What a dream! What a song! Portland author Colin W. Sargent’s second novel, “The Boston Castrato,” is a whirlwind tale, abounding in fully realized historical and imagined characters, with convincing yet phantasmagoric settings that suggest a mild hallucinogen. Storylines appear to veer in all directions, but never fear, there is a core trajectory.

Shot through with wordplay that a few readers might term cruel and unusual punishment, the book is a nonstop delight to read. In spite of what the title might seem to suggest, it proves a love story.

This is the epic story of one Raffi Pesca, a Naples street urchin taken in by a creepy but earnest talent scout of a priest in 1906. The price of this ecclesiastical largesse is Raffi’s manhood. The reward: some gold coins and the gift of an extraordinary singing voice. However, high church officials, in a fit of early-20th century political correctness, defrock the priest, close his operation down and inform him that the “church is no longer in the monster business.” As with so many situations Raffi will soon encounter, this is the twilight of a tradition.

Not knowing quite what to do with the maimed child, church fathers rename him Rafaele Peach, give him a ticket to America, a start in the new world in a Bronx orphanage smack in the shadow of a neon sign for Underwood deviled ham. That sign, ubiquitous in the Northeast, will play a role over time and place, as both symbol and physical prop.

Adventures move our hero to Boston, Italy and back to the Yankee hub of the universe in the early 1920s, where a bewildering series of events ensnares and informs the now half-worldly, half-naïve but ever-ripening Peach.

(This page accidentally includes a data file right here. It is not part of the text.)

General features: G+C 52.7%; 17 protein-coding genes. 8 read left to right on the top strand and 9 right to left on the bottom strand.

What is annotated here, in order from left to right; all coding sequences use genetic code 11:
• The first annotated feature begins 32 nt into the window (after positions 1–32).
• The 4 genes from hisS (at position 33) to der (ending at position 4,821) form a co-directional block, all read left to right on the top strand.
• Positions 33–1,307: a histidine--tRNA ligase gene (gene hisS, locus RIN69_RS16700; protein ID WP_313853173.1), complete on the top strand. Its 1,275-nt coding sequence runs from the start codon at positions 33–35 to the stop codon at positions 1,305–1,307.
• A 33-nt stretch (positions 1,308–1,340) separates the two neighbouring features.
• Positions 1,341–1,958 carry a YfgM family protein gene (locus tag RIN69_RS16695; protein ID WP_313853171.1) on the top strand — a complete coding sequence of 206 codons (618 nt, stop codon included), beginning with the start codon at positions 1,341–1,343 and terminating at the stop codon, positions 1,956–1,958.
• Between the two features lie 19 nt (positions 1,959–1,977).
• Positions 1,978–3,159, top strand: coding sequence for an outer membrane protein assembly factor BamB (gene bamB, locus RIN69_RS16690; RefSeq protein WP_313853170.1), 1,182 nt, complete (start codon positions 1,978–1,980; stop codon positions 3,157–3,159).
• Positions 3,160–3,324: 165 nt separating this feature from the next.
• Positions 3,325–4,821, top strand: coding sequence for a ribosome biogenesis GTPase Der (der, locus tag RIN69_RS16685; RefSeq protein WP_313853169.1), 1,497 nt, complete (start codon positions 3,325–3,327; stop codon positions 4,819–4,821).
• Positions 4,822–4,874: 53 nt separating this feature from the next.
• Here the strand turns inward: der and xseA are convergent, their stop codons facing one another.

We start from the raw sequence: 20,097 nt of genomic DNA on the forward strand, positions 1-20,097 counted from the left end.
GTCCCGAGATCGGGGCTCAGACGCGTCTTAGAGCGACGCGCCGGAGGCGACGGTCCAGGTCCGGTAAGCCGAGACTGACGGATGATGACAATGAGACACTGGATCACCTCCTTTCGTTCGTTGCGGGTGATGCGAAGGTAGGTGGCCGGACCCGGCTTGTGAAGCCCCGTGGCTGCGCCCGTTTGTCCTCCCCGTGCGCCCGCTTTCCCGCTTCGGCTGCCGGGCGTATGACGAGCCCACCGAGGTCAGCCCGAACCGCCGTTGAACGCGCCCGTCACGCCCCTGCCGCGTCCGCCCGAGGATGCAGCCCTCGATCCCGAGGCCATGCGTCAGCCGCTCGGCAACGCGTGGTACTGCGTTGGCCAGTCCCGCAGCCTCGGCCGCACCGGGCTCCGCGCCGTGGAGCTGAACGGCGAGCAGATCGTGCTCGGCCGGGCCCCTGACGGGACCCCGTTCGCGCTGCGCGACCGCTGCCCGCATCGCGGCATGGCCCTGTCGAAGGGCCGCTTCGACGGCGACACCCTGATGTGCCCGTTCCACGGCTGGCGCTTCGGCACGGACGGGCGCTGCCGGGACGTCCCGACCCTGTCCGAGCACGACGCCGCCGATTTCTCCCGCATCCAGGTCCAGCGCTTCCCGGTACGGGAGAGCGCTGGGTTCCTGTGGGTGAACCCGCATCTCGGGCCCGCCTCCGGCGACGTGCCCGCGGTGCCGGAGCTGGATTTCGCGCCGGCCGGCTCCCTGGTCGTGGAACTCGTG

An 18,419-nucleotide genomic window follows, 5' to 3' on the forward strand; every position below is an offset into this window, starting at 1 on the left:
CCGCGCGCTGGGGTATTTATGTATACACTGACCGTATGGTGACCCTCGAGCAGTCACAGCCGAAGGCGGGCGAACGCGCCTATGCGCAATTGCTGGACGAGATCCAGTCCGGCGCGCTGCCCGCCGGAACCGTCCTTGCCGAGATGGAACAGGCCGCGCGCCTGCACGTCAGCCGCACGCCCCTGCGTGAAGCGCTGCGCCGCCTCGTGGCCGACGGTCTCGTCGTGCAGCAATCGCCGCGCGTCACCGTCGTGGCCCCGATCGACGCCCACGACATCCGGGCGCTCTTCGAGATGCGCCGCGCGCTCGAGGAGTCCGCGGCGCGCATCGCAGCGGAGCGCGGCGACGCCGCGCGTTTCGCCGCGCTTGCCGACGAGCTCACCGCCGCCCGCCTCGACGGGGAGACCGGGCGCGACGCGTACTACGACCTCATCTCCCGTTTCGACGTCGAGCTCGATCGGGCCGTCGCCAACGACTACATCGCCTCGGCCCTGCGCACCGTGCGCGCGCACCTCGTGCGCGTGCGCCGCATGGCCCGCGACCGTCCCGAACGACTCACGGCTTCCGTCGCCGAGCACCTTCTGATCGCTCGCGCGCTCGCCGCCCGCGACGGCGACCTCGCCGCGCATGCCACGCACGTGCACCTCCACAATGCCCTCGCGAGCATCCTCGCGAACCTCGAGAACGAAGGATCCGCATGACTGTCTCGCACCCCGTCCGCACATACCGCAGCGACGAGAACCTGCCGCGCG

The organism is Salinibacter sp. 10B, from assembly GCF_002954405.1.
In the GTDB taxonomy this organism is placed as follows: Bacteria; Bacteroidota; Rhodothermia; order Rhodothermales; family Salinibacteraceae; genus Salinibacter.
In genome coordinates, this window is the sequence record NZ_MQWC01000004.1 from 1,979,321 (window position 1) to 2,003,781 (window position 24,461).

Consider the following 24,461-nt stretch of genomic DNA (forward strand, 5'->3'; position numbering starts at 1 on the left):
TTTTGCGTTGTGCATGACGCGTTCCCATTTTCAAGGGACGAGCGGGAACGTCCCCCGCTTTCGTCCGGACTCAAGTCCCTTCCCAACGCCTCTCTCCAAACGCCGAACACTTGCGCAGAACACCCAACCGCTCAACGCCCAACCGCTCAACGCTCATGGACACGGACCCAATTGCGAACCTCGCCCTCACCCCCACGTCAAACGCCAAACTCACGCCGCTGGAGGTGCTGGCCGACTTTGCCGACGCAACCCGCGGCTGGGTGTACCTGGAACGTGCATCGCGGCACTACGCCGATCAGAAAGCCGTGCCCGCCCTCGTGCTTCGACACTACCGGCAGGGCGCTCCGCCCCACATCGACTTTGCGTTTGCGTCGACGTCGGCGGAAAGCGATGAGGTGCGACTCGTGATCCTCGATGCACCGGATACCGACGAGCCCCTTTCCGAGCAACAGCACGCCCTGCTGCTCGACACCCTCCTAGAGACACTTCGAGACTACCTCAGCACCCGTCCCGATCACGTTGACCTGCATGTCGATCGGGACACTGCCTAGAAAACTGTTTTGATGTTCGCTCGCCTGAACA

At its widest scope, “The Boston Castrato,” is a first-rate picaresque, which should be read for the pure pleasure of the story, characters and ambiance. There are more circles than “The Divine Comedy,” as Sargent weaves together an investigation of the sterilization and sealing of “bad clams,” the unfolding of the Sacco and Vanzetti trial and Ezra Pound’s savaging of poet Amy Lowell’s imagism as “amygism.”

Truly, though, it is Sargent’s impressive knowledge of place, time, people and spirit that sets the novel spinning on its own internal axis. Indeed, the author states that his insight into Naples was largely gained during his hitch in the Navy as a helicopter pilot and, though the story only resides there briefly, it is most convincing. The reader is bound to ask where Sargent gained such a wondrous, convincing understanding of the Boston literary, cultural and criminal life in the 1920s.

As a great fan of that time and place, then in its gaudy twilight, this reviewer stands in awe of the historical assuredness of place and character-driven pace. Much of the action surges in and around the grand Parker House, a surviving icon.

As the blare of the 1913 Armory Show and Jazz Age swamp the bohemian Brahmins and their minions, and as gifted amateurs are overtaken by professionals, one enters a fantastic world not available in a Frommer’s Guide list of worthies, available nowhere else that I am aware of, at least not in such honesty and resplendence. The characters may all wear masks, but in the end they reveal parts of themselves in sober honesty.

In the end too, Boston Brahmin poet Amy Lowell and her presumed literary executioner both lie entombed in the same academic encyclopedias, each given their own devil’s due. As for Mr. Peach, he takes his place among literature’s delightful and original characters.

William David Barry is a local historian who has authored/co-authored seven books, including “Maine: The Wilder Side of New England” and “Deering: A Social and Architectural History.” He lives in Portland with his wife, Debra, and their cat, Nadine.